Loyal Jefferies is judge again,
Let the Brimighams grudge amain,
Who to Tyburn must trudge amain.

ample of greater mischiefs; when they continually hehold both your Majesty and themselves exposed to dangers; the church, the government, the succession, still threatened; ingratitude, so far from being converted by gentle means, that it is turned at last into the nature of the damned, desirous of revenge, and hardened in impenitence,-it is time, at length, for self-preservation to cry out for justice, and to lay by mildness, when it ceases to be a virtue. Almighty God has hitherto miraculously preserved you; but who knows how long the miracle will continue? His ordinary operations are by second causes; and then reason will conclude, that to be preserved, we'ought to use the lawful means of preservation. If, on the other side, it be thus argued, that, of many attempts, one may possibly take place, if preventing justice be not employed against offenders; what remains, but that we implore the divine assistance to avert that judgment; which is no more than to desire of God to work another and another, and, in conclusion, a whole series of miracles. This, Sir, is the general voice of all true Englishmen; I might call it the loyal address of three nations infinitely solicitous of your safety, which includes their own prosperity. It is, indeed, an high presumption for a man so inconsiderable as I am to present it; but zeal and dutiful affection, in an affair of this importance, will make every good subject a counsellor. It is, in my opinion, the test of loyalty ; and, to be either a friend or foe to the government needs no other distinction, than to declare at this time either for remissness or justice. I said at this time, because I look not on the storm as overblown. It is still a gusty kind of weather : there is a kind of sickness in the air ; it seems, indeed, to be cleared up for some few hours; but the wind still blowing from the same corner, and when new matter is gathered into a body, it will not fail to bring it round, and pour upon us a second tempest. I shall be glad to be found a false prophet; but he was certainly inspired, who, when he saw a little cloud arising from the sea, and that no bigger than a hand, gave immediate notice to the king, that he might mount the chariot, before he was overtaken by the storm. If so much care was taken of an idolatrous king, an usurper, a persecutor, and a tyrant, how much more vigilant ought we to be in the conceruments of a lawful prince, a father of his country, and a defender of the faith, who stands exposed by his too much mercy to the unwearied and endless conspiracies of parricides ? He was a better prince than the former whom I mentioned out of the sacred history, and the allusion comes yet more close, who stopped his hand after the third arrow: Three victories were indeed obtained ; but the effect of often shooting had been the total destruction of his enemies. † To come yet nearer : Henry the Fourth,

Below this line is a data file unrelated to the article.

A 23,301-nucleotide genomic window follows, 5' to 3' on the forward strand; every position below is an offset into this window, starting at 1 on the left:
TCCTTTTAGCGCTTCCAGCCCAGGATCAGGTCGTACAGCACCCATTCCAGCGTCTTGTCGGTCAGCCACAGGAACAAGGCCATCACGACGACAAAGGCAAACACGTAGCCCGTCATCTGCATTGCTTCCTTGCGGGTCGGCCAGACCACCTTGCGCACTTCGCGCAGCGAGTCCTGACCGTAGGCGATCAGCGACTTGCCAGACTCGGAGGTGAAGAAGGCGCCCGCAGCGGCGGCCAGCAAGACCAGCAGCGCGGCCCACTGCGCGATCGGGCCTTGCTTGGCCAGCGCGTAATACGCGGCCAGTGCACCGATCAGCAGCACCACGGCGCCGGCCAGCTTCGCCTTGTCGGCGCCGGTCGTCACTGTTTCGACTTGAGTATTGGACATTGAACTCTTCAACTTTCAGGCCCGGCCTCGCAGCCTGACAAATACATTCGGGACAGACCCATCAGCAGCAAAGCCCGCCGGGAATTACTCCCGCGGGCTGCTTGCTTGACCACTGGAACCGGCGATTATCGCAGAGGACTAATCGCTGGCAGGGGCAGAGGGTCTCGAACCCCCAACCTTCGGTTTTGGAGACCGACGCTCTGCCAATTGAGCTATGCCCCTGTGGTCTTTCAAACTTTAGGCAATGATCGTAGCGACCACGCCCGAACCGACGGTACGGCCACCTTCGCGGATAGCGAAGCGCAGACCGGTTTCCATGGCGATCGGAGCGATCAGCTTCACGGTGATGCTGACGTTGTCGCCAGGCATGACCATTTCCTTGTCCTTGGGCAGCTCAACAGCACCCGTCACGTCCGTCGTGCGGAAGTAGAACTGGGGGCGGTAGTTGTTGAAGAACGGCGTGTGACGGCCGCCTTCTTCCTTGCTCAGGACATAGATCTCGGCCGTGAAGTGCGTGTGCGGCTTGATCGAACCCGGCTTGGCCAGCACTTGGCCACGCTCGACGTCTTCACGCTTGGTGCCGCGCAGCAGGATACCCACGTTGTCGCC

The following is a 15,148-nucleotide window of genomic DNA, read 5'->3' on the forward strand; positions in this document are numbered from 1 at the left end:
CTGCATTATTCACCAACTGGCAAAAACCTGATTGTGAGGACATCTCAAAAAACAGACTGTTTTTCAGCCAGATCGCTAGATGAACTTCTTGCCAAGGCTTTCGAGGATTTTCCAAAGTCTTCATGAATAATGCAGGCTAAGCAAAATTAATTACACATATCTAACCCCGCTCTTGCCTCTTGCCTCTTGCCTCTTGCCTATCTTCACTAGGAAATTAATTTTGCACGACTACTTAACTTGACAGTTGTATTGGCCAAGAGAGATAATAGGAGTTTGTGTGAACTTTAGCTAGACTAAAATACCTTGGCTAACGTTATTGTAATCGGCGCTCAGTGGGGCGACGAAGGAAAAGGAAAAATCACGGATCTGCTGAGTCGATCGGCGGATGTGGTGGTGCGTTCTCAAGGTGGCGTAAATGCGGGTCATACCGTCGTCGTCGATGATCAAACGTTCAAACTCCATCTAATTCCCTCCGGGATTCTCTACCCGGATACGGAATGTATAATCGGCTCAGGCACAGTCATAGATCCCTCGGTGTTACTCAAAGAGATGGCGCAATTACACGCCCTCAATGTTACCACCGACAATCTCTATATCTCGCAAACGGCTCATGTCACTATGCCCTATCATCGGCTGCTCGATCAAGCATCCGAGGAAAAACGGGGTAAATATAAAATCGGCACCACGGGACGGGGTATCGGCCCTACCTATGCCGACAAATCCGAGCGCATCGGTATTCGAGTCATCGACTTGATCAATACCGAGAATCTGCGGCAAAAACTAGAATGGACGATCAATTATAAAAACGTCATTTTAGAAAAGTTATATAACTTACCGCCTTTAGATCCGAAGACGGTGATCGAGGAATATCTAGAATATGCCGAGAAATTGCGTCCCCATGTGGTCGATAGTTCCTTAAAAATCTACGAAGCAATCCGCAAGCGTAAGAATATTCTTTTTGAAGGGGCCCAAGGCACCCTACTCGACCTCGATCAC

• “ And Elijah said unto Ahab, Get thee up, eat and drink, for there is a sound of abundance of rain,

“ So Ahab went up to eat and to drink ; and Elijah went up to the top of Carmel, and cast himself down upon the earth, and put his head between his knees;

“ And said to his servant, Go up now, look toward the sea ; and he went up and looked, and said there is nothing; and he said, Go again seven times.

And it came to pass at the seventh time, that he said, Behold there comes a little cloud out of the sea, like a man's hand: And he said, Go, say unto Ahab, prepare thy chariot, and get thee down, that the rain stop thee not.

“ And it came to pass in the mean while, that the heaven was black with clouds and wind; and there was a great rain. And Abab rode and went to Jezreel.”—1 Kings, xviii. 41--46.

+ Joash king of Israel, having visited the prophet Elisha while on his death-bed, was desired, by the dying seer, to take a bow,